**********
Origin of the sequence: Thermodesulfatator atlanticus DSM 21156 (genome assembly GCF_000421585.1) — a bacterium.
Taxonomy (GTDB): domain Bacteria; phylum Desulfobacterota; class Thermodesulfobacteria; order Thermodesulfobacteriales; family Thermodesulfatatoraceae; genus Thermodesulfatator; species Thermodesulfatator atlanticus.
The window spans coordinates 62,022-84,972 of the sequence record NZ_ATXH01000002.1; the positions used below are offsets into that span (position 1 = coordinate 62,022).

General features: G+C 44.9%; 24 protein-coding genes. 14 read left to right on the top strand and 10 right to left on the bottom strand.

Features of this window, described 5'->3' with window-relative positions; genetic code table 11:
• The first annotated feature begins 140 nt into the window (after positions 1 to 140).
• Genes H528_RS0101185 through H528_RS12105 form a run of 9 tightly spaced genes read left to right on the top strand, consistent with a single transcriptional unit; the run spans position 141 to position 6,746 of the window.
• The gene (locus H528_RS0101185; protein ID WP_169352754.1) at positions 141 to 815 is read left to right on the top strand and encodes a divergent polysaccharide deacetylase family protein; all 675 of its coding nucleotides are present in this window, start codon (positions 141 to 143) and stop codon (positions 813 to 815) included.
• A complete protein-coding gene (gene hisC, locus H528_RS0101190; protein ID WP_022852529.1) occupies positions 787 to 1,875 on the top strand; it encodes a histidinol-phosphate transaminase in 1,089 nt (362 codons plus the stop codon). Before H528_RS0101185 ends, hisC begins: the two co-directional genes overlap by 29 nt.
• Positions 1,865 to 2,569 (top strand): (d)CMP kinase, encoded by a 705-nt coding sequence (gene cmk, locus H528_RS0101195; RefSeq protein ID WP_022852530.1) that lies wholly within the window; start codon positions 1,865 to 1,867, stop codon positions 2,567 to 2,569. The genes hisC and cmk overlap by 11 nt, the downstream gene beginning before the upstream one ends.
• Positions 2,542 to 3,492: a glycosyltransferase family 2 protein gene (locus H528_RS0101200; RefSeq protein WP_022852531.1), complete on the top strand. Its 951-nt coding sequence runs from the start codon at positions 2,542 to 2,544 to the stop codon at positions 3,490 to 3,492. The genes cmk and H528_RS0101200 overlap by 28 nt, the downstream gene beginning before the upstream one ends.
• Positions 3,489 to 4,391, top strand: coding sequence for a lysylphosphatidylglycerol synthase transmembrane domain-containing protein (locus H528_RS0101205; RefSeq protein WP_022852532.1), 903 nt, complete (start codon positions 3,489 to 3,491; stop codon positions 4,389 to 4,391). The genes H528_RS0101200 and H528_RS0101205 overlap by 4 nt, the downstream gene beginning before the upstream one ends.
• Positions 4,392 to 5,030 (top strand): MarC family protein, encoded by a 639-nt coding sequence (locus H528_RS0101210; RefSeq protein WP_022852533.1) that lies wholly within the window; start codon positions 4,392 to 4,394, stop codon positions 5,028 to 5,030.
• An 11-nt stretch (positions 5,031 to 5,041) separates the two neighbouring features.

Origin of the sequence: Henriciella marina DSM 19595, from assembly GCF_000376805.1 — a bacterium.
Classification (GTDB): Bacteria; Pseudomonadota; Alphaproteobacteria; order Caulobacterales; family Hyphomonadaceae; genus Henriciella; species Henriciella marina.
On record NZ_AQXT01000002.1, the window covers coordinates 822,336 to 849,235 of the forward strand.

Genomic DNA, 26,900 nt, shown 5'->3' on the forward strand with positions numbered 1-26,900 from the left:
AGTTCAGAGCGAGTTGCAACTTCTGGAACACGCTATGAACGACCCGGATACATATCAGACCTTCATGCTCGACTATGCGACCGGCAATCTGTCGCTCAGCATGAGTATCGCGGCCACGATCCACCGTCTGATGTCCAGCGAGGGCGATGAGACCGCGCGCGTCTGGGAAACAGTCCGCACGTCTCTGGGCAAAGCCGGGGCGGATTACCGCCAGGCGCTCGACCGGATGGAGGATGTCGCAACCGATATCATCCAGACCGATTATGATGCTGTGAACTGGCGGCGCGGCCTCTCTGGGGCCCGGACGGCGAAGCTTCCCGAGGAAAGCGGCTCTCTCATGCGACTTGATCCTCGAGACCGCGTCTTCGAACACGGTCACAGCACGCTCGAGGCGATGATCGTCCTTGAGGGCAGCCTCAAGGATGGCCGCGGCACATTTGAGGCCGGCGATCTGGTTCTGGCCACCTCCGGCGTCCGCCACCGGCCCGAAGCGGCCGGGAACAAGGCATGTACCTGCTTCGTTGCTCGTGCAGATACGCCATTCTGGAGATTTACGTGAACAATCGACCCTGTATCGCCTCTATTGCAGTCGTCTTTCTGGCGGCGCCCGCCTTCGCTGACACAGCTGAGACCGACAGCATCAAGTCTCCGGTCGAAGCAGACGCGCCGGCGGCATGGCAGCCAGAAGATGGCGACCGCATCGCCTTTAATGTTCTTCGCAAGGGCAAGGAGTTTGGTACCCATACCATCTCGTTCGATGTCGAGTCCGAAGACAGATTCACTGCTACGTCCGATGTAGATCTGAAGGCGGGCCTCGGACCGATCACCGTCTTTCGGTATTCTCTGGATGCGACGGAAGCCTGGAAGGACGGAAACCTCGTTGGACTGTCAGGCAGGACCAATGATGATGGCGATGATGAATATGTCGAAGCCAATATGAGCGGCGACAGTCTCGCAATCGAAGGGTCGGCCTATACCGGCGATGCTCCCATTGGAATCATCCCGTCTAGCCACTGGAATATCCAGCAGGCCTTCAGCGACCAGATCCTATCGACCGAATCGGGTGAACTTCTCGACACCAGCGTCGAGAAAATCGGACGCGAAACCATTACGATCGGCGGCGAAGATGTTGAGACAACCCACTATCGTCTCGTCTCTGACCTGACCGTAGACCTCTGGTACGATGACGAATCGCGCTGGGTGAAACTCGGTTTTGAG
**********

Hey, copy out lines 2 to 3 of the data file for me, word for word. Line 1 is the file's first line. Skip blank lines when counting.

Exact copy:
Taxonomy (GTDB): domain Bacteria; phylum Desulfobacterota; class Thermodesulfobacteria; order Thermodesulfobacteriales; family Thermodesulfatatoraceae; genus Thermodesulfatator; species Thermodesulfatator atlanticus.
The window spans coordinates 62,022-84,972 of the sequence record NZ_ATXH01000002.1; the positions used below are offsets into that span (position 1 = coordinate 62,022).